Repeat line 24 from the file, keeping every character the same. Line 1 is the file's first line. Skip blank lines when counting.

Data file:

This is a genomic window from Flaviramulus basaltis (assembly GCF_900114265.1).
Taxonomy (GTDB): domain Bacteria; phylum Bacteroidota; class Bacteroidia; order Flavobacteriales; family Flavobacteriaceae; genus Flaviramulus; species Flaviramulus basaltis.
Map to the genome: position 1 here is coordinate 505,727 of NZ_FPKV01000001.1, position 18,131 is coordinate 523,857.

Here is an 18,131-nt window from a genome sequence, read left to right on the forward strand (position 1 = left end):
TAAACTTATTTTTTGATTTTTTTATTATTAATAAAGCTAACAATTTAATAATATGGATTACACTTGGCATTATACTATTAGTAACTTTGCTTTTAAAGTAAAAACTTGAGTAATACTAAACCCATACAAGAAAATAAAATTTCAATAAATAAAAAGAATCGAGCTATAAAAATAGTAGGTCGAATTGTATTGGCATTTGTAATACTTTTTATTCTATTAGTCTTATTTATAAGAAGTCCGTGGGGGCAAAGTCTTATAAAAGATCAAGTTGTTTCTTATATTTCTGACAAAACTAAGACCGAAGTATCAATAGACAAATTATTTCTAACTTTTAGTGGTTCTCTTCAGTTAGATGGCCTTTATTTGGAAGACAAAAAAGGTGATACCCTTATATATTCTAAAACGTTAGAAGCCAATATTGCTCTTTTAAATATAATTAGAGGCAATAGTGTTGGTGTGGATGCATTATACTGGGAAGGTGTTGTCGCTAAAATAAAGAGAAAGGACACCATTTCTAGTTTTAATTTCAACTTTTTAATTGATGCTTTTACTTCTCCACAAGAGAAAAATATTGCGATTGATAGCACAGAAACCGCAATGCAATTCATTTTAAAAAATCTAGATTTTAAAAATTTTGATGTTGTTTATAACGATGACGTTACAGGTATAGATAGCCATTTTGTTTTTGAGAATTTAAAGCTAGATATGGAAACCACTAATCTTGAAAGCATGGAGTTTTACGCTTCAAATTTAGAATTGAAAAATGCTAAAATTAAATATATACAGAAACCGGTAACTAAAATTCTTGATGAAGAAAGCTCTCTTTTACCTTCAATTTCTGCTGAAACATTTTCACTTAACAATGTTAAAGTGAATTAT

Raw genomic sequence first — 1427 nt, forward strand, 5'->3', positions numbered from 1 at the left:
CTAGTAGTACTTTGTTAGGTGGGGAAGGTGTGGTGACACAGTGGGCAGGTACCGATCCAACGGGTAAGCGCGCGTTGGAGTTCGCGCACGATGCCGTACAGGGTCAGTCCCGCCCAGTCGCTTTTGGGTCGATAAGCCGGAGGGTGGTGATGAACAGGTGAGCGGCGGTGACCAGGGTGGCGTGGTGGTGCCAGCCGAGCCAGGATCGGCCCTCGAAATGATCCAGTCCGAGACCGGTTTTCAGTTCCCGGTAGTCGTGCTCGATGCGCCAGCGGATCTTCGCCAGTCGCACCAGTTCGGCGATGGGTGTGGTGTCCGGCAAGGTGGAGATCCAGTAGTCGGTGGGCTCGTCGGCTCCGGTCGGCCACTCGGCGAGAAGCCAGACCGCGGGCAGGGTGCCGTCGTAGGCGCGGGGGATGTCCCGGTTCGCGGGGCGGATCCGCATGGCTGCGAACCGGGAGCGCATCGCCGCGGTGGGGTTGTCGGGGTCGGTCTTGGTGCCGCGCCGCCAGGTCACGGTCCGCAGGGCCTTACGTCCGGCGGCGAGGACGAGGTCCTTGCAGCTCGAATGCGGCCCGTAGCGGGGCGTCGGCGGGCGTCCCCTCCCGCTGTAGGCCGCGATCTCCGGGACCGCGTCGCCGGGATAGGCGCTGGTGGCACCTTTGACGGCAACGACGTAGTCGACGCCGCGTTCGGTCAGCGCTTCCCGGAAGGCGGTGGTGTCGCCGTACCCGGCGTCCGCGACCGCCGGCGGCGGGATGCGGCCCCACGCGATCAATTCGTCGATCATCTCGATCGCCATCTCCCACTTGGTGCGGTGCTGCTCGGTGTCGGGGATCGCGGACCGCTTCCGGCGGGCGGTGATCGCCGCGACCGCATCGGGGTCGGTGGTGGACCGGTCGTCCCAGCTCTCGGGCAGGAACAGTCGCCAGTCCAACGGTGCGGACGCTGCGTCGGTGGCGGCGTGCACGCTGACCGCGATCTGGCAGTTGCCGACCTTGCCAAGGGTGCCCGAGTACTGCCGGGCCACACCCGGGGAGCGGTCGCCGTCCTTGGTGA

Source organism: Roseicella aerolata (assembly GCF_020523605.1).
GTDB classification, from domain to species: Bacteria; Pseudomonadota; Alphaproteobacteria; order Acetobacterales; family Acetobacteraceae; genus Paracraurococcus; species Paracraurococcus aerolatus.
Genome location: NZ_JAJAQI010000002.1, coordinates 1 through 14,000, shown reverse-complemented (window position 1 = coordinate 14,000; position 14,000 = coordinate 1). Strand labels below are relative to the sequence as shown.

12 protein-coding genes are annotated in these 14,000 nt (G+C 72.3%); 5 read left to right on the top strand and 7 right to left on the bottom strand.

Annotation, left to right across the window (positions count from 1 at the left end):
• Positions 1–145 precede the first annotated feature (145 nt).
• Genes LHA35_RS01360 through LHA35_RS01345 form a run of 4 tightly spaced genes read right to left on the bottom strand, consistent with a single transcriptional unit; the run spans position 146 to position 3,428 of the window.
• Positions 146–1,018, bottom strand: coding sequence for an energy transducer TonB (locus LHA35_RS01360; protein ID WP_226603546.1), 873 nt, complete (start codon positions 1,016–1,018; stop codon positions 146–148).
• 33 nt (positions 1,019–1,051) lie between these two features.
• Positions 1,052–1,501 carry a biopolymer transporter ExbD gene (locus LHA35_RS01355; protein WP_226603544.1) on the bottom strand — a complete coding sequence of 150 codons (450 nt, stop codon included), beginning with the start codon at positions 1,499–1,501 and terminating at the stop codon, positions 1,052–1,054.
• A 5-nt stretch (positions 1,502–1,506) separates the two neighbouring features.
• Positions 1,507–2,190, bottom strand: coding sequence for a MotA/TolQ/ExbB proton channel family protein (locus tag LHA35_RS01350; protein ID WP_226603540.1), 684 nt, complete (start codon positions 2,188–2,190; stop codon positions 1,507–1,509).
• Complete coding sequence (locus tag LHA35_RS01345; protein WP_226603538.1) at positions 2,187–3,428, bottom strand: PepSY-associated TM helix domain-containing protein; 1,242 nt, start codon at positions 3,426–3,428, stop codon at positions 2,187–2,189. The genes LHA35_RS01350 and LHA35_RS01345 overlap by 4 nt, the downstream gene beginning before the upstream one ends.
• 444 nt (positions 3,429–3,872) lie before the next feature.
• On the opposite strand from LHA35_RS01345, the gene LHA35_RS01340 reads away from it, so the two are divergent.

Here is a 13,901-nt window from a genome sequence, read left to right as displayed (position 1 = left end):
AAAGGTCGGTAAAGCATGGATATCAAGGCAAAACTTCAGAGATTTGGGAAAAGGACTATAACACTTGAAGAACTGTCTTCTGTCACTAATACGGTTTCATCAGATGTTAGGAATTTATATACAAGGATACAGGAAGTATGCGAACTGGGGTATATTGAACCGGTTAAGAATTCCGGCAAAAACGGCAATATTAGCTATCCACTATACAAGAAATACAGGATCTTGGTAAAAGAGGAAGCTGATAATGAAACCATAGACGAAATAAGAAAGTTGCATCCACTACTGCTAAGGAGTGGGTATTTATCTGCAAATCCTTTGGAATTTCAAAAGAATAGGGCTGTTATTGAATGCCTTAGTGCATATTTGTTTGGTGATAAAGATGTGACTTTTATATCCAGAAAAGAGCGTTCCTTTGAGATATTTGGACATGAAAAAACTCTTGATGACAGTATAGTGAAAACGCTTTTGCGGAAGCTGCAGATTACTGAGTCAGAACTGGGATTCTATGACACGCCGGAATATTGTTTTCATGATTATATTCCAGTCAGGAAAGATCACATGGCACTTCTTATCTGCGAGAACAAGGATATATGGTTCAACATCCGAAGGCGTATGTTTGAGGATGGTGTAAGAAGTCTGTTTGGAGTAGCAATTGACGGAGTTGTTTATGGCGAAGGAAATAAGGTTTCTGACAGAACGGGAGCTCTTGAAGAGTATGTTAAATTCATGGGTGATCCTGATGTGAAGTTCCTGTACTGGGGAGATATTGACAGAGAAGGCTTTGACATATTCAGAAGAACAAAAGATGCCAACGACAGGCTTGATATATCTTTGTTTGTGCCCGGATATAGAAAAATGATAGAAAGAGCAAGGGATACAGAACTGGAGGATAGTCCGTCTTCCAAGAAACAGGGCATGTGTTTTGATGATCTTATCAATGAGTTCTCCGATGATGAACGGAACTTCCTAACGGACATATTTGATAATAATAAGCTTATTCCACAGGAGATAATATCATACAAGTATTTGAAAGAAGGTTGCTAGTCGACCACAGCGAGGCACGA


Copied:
AAAGGTCGGTAAAGCATGGATATCAAGGCAAAACTTCAGAGATTTGGGAAAAGGACTATAACACTTGAAGAACTGTCTTCTGTCACTAATACGGTTTCATCAGATGTTAGGAATTTATATACAAGGATACAGGAAGTATGCGAACTGGGGTATATTGAACCGGTTAAGAATTCCGGCAAAAACGGCAATATTAGCTATCCACTATACAAGAAATACAGGATCTTGGTAAAAGAGGAAGCTGATAATGAAACCATAGACGAAATAAGAAAGTTGCATCCACTACTGCTAAGGAGTGGGTATTTATCTGCAAATCCTTTGGAATTTCAAAAGAATAGGGCTGTTATTGAATGCCTTAGTGCATATTTGTTTGGTGATAAAGATGTGACTTTTATATCCAGAAAAGAGCGTTCCTTTGAGATATTTGGACATGAAAAAACTCTTGATGACAGTATAGTGAAAACGCTTTTGCGGAAGCTGCAGATTACTGAGTCAGAACTGGGATTCTATGACACGCCGGAATATTGTTTTCATGATTATATTCCAGTCAGGAAAGATCACATGGCACTTCTTATCTGCGAGAACAAGGATATATGGTTCAACATCCGAAGGCGTATGTTTGAGGATGGTGTAAGAAGTCTGTTTGGAGTAGCAATTGACGGAGTTGTTTATGGCGAAGGAAATAAGGTTTCTGACAGAACGGGAGCTCTTGAAGAGTATGTTAAATTCATGGGTGATCCTGATGTGAAGTTCCTGTACTGGGGAGATATTGACAGAGAAGGCTTTGACATATTCAGAAGAACAAAAGATGCCAACGACAGGCTTGATATATCTTTGTTTGTGCCCGGATATAGAAAAATGATAGAAAGAGCAAGGGATACAGAACTGGAGGATAGTCCGTCTTCCAAGAAACAGGGCATGTGTTTTGATGATCTTATCAATGAGTTCTCCGATGATGAACGGAACTTCCTAACGGACATATTTGATAATAATAAGCTTATTCCACAGGAGATAATATCATACAAGTATTTGAAAGAAGGTTGCTAGTCGACCACAGCGAGGCACGA